Benny Golson: My Romance

The ever-underrated tenor saxophonist Benny Golson has written some of modern jazz's best known standards ("I Remember Clifford," Whisper Not," "Stablemates"), and also performed with the likes of Tadd Dameron, Lionel Hampton, Dizzy Gillespie, and Art Farmer. A member of the Jazz Messengers in 1958 during the recording of the classic Moanin', Golson recommended both Lee Morgan and Bobby Timmons for the group, assisting in assembling one of Art Blakey's more essential hard-bop lineups. This track, recorded a few years after Golson's Messenger service, features his extended ballad improvisation enhanced by Flanagan's and Carter's exemplary support.

March 06, 2008 · 0 comments

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Keith Jarrett: My Funny Valentine

Keith Jarrett's membership on the Jazz Messengers alumni roll may surprise some, yet in January 1966, Art Blakey assembled what must be considered one of his most unusual groups, featuring himself, Jarrett, trumpeter Chuck Mangione, tenor saxophonist Frank Mitchell and bassist Reggie Workman. The results can be heard on the CD Buttercorn Lady. Following his short stint with Blakey, Jarrett moved on to become a regular member of Charles Lloyd's group, and shortly thereafter began his career as a bandleader. His legendary trio performances with Gary Peacock and Jack DeJohnette (the latter of whom also performed in Lloyd's group) is presented here in all of its interactive glory while weaving in and out of the standard of all standards, "My Funny Valentine."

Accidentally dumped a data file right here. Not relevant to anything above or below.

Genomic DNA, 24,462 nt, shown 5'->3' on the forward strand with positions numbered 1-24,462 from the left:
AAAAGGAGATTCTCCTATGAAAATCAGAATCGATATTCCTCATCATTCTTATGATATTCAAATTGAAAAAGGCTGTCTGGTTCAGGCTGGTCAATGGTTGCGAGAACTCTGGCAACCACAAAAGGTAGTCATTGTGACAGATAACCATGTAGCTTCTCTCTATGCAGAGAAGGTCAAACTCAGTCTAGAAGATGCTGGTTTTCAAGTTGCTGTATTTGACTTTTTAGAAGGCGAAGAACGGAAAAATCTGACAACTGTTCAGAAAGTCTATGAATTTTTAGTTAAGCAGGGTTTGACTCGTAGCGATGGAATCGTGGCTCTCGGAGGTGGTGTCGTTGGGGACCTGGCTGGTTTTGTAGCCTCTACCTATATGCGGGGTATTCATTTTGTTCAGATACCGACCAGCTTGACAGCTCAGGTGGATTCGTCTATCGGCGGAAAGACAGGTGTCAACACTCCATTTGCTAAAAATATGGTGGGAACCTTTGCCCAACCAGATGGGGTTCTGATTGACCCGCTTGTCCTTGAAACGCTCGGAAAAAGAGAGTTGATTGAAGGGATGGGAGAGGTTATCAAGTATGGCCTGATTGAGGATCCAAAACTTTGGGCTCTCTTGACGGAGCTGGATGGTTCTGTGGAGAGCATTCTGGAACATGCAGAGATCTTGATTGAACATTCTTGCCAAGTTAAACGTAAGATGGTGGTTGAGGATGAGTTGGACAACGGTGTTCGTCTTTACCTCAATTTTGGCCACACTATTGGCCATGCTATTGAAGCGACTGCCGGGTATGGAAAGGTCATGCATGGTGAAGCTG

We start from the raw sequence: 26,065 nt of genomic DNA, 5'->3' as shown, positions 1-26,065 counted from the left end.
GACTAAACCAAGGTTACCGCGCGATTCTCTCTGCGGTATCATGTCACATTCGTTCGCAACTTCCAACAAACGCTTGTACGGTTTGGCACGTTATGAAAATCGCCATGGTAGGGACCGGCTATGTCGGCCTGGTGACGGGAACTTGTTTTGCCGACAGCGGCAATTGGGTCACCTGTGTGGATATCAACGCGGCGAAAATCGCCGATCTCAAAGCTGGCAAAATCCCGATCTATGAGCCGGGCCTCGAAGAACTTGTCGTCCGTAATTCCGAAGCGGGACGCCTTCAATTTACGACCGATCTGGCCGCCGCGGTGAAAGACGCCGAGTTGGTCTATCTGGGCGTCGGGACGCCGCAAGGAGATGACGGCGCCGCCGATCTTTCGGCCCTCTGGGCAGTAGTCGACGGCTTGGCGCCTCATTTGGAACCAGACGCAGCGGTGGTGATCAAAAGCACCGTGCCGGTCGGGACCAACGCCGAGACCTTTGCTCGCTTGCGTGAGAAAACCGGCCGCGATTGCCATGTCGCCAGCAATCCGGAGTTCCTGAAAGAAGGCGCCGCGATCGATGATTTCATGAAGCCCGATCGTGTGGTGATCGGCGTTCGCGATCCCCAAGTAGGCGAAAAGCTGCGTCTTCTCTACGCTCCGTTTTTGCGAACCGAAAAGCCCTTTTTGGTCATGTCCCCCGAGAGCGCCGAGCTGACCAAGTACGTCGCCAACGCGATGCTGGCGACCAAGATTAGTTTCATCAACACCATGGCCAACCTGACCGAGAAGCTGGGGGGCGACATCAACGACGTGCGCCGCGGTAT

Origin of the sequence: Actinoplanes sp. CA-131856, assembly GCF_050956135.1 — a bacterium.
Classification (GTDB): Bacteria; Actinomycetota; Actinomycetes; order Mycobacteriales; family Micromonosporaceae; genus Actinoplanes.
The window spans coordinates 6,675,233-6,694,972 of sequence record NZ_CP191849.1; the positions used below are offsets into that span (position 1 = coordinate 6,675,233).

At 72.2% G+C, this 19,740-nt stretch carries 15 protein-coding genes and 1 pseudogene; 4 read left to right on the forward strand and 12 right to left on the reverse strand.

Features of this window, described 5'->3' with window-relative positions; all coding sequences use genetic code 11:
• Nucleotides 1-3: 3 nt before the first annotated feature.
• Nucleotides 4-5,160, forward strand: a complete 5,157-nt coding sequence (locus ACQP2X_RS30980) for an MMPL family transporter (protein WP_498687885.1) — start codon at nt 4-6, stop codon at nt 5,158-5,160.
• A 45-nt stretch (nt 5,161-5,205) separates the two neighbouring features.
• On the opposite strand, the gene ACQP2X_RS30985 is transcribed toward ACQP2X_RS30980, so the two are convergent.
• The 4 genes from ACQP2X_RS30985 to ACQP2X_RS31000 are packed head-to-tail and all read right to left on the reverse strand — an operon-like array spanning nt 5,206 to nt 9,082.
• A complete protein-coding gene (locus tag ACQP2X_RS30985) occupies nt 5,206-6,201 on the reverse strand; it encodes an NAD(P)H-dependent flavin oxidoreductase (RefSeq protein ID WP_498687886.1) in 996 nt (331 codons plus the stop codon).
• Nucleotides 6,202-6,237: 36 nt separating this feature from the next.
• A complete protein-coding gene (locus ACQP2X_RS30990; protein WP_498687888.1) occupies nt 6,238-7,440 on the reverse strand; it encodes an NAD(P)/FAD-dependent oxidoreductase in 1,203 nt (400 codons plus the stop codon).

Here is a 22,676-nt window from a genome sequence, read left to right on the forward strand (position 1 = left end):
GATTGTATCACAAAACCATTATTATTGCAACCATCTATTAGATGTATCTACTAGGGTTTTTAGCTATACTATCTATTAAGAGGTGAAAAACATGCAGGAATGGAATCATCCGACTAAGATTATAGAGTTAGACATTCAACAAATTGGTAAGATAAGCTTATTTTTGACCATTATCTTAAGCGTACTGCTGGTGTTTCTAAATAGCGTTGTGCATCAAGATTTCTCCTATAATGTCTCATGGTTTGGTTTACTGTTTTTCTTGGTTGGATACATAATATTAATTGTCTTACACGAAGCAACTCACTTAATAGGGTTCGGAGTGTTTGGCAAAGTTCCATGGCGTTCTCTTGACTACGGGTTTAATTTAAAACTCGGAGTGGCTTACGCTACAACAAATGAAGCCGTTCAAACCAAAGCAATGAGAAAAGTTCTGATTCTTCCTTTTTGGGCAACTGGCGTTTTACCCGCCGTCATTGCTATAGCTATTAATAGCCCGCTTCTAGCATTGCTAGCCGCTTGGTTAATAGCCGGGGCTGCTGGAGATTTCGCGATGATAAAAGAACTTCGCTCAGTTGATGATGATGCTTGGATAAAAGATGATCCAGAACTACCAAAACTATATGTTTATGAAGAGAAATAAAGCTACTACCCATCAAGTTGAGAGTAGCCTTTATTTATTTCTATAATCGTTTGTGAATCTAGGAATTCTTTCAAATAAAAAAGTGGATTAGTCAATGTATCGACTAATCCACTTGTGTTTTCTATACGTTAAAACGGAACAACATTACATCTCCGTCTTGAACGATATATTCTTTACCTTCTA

March 06, 2008 · 0 comments

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Gonzalo Rubalcaba: My Funny Valentine

This is a meditative reading by a 23-year-old pianist whose international career hadn't yet started. Rubalcaba is not totally fluent with the melody and seems not to take account of the meaning of the words. But he has such poetic sensitivity, and his triple background on the piano (classical, Cuban and jazz) gives him such a beautiful touch and phrasing, that one hears these qualities more than a few flaws. Rubalcaba has since become the grand pianist we know today, but it's moving to hear him in his budding period and to discover how much of his future self was already there.

February 12, 2008 · 0 comments

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